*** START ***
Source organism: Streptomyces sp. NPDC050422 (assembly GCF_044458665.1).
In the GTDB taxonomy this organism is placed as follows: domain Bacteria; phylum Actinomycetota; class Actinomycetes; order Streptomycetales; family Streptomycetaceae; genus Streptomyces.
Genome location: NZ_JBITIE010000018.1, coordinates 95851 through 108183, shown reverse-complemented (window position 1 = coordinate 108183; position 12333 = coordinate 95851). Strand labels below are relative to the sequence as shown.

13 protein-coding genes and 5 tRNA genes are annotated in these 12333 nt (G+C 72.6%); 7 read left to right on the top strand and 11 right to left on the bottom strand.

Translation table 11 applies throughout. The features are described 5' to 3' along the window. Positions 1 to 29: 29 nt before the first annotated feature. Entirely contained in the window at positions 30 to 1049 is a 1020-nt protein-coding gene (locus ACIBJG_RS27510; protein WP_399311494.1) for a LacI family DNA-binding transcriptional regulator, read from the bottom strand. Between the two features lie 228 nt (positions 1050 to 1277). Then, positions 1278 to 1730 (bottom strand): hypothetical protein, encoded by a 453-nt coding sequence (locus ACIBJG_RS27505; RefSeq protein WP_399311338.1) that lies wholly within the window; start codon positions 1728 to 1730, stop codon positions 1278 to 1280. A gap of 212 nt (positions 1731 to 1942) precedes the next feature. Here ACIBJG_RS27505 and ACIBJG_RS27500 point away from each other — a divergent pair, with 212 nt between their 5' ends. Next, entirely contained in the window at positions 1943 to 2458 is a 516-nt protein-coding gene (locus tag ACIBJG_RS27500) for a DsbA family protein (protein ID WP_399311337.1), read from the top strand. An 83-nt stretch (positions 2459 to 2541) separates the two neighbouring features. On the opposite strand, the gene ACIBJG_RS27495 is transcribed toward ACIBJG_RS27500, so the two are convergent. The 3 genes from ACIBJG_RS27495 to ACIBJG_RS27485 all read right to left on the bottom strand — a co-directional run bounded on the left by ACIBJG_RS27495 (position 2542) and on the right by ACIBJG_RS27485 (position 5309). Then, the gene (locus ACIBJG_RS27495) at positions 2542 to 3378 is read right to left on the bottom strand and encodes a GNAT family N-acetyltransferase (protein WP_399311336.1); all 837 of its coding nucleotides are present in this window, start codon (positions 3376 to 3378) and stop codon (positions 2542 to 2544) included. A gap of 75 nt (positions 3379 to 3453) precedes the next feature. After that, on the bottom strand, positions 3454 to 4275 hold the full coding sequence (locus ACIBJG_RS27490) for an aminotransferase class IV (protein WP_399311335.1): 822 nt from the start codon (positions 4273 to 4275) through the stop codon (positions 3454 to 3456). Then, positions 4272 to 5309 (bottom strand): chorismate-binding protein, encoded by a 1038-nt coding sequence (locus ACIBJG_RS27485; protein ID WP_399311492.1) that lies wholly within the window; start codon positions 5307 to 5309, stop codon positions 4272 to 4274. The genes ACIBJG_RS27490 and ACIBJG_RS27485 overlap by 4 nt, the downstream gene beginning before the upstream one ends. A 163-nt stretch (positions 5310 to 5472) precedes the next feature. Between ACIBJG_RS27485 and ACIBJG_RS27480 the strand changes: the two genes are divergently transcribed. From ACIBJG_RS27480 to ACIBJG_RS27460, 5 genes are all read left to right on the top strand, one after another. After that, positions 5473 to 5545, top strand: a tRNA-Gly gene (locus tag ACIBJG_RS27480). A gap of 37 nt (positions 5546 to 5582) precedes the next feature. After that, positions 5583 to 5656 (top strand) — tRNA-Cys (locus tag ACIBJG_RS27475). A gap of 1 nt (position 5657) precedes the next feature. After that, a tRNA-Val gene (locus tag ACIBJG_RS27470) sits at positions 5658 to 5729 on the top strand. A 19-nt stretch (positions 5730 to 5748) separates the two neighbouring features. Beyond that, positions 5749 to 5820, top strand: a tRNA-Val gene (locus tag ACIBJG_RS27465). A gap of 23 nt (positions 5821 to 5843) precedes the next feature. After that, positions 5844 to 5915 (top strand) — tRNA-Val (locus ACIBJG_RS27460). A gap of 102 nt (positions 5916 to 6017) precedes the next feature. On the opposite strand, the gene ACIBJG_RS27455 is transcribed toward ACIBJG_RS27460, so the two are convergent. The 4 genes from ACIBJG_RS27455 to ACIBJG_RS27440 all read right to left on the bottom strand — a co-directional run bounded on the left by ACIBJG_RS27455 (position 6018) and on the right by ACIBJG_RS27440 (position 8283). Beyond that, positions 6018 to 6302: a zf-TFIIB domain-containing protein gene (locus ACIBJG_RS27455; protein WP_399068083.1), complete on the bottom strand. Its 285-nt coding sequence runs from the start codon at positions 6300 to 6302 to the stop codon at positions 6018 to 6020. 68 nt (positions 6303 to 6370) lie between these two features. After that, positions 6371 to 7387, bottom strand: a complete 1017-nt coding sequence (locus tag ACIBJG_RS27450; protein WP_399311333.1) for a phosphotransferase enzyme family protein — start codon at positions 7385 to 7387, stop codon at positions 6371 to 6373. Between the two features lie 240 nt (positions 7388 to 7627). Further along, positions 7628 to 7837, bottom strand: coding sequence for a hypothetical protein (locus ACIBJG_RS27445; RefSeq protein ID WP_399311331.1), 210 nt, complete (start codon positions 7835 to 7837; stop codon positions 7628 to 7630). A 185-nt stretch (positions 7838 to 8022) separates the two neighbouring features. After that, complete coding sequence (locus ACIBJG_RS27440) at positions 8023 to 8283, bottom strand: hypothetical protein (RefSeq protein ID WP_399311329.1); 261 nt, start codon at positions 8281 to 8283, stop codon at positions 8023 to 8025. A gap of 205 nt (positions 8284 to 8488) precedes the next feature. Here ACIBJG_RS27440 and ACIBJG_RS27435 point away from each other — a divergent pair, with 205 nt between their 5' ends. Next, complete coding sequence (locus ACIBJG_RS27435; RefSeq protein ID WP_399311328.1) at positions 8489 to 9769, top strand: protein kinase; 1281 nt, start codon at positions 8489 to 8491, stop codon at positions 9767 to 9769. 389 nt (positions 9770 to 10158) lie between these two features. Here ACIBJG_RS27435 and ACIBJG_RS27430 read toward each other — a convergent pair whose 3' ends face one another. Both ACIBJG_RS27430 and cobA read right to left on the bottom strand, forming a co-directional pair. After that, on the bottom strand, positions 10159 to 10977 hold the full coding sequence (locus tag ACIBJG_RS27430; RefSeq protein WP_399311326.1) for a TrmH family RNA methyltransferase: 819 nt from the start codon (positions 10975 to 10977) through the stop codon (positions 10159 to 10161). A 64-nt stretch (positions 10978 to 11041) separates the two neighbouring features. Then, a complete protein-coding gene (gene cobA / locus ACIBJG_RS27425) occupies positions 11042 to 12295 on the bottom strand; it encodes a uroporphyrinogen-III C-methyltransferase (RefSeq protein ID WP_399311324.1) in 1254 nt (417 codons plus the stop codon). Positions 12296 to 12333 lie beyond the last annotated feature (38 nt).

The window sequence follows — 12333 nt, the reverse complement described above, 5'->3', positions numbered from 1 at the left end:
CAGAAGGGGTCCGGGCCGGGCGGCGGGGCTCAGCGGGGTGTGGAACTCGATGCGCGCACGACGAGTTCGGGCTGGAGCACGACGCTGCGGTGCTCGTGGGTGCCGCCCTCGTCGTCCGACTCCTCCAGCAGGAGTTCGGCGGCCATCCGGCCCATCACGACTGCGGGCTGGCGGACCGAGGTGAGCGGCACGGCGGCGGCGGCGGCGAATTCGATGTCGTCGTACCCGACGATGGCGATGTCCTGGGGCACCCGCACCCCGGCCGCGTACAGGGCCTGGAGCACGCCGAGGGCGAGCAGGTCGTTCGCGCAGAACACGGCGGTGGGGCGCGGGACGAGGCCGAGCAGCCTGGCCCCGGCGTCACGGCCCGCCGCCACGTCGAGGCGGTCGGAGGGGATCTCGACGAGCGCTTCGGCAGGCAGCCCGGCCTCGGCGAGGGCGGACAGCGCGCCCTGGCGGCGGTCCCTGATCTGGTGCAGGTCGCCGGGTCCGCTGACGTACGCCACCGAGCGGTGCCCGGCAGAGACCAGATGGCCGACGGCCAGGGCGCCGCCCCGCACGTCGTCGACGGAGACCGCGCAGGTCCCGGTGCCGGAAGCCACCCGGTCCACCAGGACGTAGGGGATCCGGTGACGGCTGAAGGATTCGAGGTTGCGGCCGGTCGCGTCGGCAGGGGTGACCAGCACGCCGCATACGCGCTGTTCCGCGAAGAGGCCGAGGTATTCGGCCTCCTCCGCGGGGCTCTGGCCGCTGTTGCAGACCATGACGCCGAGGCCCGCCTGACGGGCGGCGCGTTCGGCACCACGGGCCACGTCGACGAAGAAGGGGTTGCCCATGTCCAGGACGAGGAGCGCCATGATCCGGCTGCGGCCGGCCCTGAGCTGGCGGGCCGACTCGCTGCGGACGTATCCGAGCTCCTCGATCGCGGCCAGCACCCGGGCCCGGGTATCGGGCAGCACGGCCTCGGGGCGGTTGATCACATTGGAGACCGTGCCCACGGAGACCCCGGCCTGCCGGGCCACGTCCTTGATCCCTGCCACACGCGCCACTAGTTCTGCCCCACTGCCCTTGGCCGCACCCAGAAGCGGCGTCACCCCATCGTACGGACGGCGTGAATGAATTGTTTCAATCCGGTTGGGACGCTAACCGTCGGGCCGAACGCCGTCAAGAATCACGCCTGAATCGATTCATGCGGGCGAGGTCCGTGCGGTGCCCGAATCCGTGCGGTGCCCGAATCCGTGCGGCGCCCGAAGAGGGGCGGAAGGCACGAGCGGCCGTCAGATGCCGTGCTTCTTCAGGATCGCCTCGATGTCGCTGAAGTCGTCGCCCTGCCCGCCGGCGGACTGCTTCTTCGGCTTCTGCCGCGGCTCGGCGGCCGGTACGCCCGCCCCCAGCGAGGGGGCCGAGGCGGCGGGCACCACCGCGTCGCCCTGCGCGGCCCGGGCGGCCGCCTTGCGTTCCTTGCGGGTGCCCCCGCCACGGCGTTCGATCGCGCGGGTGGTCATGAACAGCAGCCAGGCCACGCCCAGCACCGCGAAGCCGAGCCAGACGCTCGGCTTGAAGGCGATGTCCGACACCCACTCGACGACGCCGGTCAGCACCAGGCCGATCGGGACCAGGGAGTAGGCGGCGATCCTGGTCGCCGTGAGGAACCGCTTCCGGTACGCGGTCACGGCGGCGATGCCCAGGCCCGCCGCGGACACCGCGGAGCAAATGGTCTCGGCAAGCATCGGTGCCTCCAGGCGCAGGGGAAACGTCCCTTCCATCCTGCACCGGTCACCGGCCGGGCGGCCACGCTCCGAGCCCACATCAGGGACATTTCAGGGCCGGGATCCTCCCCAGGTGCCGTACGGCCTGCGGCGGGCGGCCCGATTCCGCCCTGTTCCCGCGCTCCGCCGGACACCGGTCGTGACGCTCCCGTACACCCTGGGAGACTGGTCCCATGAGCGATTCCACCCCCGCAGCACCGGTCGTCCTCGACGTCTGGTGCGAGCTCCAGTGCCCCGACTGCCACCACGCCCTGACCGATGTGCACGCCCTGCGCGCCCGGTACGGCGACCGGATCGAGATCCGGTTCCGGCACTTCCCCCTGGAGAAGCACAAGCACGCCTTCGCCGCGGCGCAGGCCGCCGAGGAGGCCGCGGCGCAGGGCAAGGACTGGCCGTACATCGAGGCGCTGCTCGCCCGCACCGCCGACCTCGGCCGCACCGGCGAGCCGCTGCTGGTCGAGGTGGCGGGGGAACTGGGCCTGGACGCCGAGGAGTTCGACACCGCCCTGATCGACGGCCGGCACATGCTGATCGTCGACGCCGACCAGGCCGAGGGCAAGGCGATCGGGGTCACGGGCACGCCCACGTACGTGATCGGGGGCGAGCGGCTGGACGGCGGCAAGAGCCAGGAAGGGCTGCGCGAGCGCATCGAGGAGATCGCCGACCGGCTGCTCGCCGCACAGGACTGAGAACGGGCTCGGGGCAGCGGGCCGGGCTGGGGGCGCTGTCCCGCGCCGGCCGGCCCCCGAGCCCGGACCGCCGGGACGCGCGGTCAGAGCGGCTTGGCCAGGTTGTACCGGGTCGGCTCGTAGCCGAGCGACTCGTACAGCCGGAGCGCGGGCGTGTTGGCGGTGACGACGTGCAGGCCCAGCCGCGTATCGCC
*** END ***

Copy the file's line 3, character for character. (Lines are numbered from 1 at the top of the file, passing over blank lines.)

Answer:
Genome location: NZ_JBITIE010000018.1, coordinates 95851 through 108183, shown reverse-complemented (window position 1 = coordinate 108183; position 12333 = coordinate 95851). Strand labels below are relative to the sequence as shown.